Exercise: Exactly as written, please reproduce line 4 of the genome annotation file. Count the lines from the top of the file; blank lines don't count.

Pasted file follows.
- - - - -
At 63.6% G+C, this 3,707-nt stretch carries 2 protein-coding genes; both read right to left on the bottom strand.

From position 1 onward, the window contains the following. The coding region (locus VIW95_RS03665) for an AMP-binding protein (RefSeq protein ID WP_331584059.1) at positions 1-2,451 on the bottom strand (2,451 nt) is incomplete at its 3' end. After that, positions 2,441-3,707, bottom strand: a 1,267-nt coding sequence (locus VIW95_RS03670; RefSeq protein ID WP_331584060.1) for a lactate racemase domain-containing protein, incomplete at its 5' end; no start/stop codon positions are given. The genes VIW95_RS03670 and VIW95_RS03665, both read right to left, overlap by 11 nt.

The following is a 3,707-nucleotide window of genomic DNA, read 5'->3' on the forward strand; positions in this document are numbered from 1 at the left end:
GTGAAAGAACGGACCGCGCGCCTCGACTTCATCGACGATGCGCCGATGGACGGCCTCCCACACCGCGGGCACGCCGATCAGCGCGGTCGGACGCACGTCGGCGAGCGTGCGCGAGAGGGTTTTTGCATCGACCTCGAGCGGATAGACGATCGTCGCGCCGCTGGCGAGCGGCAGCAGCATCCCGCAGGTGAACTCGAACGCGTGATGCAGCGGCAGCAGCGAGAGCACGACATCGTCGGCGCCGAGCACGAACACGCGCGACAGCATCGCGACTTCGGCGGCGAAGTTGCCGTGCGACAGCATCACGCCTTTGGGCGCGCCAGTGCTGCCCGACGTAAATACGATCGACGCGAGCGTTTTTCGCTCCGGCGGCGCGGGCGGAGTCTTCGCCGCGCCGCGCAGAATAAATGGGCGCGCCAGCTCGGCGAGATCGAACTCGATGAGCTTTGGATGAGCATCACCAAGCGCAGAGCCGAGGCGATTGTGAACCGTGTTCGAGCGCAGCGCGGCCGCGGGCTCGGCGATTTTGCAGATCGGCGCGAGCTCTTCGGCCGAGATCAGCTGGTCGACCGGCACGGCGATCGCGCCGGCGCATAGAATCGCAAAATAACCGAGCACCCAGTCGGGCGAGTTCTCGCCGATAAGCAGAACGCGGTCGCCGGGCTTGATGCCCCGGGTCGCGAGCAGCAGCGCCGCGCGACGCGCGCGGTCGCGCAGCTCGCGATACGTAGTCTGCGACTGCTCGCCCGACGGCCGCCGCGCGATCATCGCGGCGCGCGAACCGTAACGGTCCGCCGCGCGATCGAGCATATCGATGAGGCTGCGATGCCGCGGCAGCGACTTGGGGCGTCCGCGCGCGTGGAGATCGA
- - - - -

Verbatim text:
GTGAAAGAACGGACCGCGCGCCTCGACTTCATCGACGATGCGCCGATGGACGGCCTCCCACACCGCGGGCACGCCGATCAGCGCGGTCGGACGCACGTCGGCGAGCGTGCGCGAGAGGGTTTTTGCATCGACCTCGAGCGGATAGACGATCGTCGCGCCGCTGGCGAGCGGCAGCAGCATCCCGCAGGTGAACTCGAACGCGTGATGCAGCGGCAGCAGCGAGAGCACGACATCGTCGGCGCCGAGCACGAACACGCGCGACAGCATCGCGACTTCGGCGGCGAAGTTGCCGTGCGACAGCATCACGCCTTTGGGCGCGCCAGTGCTGCCCGACGTAAATACGATCGACGCGAGCGTTTTTCGCTCCGGCGGCGCGGGCGGAGTCTTCGCCGCGCCGCGCAGAATAAATGGGCGCGCCAGCTCGGCGAGATCGAACTCGATGAGCTTTGGATGAGCATCACCAAGCGCAGAGCCGAGGCGATTGTGAACCGTGTTCGAGCGCAGCGCGGCCGCGGGCTCGGCGATTTTGCAGATCGGCGCGAGCTCTTCGGCCGAGATCAGCTGGTCGACCGGCACGGCGATCGCGCCGGCGCATAGAATCGCAAAATAACCGAGCACCCAGTCGGGCGAGTTCTCGCCGATAAGCAGAACGCGGTCGCCGGGCTTGATGCCCCGGGTCGCGAGCAGCAGCGCCGCGCGACGCGCGCGGTCGCGCAGCTCGCGATACGTAGTCTGCGACTGCTCGCCCGACGGCCGCCGCGCGATCATCGCGGCGCGCGAACCGTAACGGTCCGCCGCGCGATCGAGCATATCGATGAGGCTGCGATGCCGCGGCAGCGACTTGGGGCGTCCGCGCGCGTGGAGATCGA